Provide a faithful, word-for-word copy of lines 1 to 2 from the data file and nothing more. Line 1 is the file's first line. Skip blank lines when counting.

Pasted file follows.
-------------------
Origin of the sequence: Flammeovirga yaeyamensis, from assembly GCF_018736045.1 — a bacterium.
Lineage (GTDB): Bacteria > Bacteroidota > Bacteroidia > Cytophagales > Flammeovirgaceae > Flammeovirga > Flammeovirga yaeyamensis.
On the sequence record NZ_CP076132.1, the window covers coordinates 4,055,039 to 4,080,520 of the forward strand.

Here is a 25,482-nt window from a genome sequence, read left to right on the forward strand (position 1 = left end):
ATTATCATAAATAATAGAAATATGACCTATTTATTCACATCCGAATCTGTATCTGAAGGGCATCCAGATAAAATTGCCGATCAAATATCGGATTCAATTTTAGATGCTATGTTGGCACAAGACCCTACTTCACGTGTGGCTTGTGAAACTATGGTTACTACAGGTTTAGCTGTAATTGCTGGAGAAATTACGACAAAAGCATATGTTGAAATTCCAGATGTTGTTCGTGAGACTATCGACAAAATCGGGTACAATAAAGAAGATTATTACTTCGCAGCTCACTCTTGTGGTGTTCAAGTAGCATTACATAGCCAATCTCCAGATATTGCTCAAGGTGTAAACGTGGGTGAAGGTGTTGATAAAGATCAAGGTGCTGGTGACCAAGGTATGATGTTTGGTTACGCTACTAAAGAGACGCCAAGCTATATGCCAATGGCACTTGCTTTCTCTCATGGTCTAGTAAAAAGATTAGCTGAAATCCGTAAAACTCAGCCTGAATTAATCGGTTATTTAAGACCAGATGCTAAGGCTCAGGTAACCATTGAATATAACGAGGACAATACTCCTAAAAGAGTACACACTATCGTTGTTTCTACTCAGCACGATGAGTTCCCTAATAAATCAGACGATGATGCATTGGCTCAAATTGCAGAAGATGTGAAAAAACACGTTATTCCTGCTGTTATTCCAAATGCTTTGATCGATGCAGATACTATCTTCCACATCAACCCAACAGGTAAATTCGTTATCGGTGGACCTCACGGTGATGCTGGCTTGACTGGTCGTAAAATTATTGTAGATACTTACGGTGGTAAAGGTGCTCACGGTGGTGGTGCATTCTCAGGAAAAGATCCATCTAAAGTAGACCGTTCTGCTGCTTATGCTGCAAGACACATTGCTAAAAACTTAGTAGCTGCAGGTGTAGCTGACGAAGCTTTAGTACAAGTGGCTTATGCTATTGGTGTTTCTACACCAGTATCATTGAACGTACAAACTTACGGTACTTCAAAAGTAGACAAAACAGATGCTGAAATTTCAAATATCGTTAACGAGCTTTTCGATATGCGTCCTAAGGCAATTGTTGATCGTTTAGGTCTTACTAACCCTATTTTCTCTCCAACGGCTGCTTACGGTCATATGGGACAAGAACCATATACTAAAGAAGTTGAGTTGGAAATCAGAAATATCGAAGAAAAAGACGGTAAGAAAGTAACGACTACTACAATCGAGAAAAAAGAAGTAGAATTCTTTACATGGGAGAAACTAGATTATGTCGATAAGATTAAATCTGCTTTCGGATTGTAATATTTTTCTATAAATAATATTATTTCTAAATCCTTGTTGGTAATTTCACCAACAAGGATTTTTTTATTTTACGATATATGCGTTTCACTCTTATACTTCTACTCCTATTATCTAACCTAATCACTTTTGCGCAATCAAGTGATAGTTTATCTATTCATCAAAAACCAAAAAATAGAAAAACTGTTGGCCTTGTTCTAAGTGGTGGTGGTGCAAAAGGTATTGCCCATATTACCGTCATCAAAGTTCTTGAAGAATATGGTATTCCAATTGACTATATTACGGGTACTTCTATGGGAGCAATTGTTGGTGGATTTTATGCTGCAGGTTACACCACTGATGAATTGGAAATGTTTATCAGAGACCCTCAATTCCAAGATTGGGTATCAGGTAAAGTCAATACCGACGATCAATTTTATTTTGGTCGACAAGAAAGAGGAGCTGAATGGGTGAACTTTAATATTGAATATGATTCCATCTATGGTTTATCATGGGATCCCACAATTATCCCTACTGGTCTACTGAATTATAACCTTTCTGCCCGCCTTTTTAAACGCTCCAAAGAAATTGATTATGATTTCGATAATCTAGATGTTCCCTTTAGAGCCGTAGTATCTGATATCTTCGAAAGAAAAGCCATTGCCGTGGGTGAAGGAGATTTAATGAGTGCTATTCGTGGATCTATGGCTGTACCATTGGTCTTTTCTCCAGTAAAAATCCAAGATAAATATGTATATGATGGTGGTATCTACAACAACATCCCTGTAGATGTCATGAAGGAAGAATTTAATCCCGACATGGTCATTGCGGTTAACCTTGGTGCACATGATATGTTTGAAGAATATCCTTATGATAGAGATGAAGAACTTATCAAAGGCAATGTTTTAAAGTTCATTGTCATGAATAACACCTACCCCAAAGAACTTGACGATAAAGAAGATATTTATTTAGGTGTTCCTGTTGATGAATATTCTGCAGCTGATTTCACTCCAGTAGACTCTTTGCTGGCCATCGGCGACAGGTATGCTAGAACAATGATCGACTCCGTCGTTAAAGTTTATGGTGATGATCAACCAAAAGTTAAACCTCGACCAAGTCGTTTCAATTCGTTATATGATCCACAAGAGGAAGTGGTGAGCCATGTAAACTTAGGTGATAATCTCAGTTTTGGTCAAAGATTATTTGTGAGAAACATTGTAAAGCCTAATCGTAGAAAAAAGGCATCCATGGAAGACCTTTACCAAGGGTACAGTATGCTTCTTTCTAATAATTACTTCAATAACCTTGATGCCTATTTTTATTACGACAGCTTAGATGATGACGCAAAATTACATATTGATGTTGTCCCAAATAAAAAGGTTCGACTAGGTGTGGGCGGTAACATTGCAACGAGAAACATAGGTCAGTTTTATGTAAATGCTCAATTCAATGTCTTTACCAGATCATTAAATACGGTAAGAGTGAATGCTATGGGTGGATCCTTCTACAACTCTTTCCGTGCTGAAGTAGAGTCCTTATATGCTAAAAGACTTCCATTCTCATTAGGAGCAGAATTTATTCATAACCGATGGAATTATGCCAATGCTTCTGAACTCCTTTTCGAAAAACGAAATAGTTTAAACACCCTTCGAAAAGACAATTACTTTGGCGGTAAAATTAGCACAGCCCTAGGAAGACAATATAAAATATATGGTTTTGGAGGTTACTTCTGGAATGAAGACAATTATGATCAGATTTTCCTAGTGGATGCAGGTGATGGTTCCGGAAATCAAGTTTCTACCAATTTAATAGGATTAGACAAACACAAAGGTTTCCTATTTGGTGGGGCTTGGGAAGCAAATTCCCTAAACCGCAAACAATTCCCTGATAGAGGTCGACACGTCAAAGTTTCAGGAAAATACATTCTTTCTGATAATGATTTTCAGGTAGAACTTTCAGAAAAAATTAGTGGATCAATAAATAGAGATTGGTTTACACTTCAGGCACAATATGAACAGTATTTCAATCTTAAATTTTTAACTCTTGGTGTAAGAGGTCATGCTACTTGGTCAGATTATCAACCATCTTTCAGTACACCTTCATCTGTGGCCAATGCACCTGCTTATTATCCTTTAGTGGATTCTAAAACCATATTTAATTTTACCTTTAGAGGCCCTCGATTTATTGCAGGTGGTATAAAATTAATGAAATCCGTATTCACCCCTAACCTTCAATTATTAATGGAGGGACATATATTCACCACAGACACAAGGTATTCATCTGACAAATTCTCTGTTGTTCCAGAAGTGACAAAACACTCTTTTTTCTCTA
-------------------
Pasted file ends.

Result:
Origin of the sequence: Flammeovirga yaeyamensis, from assembly GCF_018736045.1 — a bacterium.
Lineage (GTDB): Bacteria > Bacteroidota > Bacteroidia > Cytophagales > Flammeovirgaceae > Flammeovirga > Flammeovirga yaeyamensis.